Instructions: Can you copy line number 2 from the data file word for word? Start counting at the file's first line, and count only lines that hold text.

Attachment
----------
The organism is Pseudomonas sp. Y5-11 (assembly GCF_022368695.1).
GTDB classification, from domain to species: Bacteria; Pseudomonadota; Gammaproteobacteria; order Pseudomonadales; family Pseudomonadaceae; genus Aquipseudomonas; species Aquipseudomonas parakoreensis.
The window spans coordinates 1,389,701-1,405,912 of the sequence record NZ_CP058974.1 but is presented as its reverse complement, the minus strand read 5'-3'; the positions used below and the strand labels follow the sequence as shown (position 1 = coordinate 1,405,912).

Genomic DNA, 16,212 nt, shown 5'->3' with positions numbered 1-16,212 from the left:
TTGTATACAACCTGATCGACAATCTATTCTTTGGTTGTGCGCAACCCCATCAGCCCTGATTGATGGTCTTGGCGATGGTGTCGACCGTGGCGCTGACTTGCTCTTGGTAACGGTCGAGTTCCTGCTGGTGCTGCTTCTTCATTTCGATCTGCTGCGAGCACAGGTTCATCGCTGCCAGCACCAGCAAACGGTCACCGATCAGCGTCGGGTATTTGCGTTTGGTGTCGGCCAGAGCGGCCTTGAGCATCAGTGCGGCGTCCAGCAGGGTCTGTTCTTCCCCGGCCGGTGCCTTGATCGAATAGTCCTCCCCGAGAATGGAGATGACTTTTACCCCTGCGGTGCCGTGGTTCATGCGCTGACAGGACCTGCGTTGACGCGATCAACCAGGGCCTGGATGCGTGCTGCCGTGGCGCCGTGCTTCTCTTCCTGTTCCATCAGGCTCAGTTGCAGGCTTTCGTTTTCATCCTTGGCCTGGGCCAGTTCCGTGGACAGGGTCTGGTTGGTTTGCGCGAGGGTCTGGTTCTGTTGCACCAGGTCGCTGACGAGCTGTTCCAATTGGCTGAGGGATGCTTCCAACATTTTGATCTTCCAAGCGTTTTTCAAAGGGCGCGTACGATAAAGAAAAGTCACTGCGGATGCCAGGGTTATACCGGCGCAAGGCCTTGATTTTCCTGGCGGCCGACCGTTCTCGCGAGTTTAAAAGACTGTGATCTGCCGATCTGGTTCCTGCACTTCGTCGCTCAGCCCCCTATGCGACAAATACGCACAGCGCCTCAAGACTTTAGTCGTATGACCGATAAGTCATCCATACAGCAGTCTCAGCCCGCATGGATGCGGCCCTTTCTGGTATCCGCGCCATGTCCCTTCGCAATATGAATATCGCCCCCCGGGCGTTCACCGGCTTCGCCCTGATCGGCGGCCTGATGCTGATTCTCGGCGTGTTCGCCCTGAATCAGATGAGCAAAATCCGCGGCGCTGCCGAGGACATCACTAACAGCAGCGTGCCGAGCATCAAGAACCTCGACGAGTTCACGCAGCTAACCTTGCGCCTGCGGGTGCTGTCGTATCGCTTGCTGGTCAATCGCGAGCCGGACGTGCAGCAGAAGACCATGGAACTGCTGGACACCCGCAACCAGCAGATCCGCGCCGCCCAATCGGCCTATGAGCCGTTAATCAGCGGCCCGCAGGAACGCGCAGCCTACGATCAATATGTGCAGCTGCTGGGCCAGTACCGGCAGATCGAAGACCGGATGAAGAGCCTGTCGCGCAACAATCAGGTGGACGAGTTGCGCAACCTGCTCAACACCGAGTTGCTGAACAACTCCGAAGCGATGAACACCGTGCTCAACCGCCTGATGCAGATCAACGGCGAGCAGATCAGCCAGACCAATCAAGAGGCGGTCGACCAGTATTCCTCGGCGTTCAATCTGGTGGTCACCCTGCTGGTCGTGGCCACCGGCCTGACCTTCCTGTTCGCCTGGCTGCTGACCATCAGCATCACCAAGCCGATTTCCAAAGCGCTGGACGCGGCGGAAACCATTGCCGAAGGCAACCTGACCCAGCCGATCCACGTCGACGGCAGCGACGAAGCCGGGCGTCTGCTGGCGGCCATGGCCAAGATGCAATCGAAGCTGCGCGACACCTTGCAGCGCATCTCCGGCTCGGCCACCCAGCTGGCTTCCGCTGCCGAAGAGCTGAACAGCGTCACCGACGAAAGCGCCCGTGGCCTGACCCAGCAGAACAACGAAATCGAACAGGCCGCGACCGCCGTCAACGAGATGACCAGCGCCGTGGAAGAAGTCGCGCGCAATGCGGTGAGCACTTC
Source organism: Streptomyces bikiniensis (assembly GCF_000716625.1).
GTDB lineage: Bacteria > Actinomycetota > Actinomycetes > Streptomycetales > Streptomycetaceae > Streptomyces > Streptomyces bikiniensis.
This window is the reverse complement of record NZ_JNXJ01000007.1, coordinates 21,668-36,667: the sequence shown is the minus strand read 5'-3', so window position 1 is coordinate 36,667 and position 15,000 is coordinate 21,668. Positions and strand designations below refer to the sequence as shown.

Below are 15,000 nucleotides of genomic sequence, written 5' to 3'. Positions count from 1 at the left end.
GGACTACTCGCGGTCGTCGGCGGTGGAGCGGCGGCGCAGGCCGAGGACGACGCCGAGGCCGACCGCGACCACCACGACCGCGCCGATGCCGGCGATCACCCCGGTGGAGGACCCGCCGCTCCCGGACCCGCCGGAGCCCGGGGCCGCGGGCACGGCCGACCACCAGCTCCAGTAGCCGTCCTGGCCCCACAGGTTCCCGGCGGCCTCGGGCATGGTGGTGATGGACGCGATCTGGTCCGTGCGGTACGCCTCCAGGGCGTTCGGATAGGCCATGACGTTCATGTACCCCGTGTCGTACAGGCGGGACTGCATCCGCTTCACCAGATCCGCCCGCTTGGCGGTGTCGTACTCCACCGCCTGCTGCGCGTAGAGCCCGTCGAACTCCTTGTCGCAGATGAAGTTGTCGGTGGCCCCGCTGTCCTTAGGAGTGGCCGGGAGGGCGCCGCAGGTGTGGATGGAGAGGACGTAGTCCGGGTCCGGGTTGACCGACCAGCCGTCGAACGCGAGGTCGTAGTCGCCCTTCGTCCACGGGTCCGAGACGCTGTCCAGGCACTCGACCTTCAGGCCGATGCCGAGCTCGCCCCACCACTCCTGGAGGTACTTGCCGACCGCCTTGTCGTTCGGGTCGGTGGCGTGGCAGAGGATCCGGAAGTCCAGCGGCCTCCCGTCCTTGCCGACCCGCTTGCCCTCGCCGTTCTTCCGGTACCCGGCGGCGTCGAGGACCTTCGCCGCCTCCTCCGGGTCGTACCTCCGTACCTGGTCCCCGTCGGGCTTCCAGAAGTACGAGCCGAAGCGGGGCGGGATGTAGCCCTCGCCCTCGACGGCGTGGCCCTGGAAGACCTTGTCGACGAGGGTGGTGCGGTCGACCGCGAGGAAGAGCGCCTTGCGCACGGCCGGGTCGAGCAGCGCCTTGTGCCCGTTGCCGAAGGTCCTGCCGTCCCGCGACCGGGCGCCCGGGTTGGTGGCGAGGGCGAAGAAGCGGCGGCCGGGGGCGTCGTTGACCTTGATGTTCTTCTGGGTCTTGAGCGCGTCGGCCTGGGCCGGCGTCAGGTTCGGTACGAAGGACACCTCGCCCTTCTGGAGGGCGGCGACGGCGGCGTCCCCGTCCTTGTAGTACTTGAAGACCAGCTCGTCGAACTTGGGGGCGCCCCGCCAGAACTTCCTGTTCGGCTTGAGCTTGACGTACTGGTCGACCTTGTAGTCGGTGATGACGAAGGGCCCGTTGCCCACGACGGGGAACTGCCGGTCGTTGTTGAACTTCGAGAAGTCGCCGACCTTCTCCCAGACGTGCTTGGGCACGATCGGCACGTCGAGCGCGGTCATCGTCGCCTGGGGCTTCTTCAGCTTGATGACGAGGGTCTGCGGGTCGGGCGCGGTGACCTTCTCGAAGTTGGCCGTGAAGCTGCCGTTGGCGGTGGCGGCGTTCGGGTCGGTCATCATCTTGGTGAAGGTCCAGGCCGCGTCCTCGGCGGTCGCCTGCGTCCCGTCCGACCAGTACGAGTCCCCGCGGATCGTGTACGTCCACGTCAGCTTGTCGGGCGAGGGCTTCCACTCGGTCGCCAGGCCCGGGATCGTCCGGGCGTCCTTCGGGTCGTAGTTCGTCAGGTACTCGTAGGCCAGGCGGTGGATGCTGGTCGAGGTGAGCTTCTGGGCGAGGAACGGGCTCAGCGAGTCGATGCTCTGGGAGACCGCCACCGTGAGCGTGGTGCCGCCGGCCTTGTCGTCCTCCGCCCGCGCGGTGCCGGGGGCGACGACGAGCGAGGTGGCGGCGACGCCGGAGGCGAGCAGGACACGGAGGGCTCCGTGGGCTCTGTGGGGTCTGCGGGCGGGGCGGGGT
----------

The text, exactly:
GTDB classification, from domain to species: Bacteria; Pseudomonadota; Gammaproteobacteria; order Pseudomonadales; family Pseudomonadaceae; genus Aquipseudomonas; species Aquipseudomonas parakoreensis.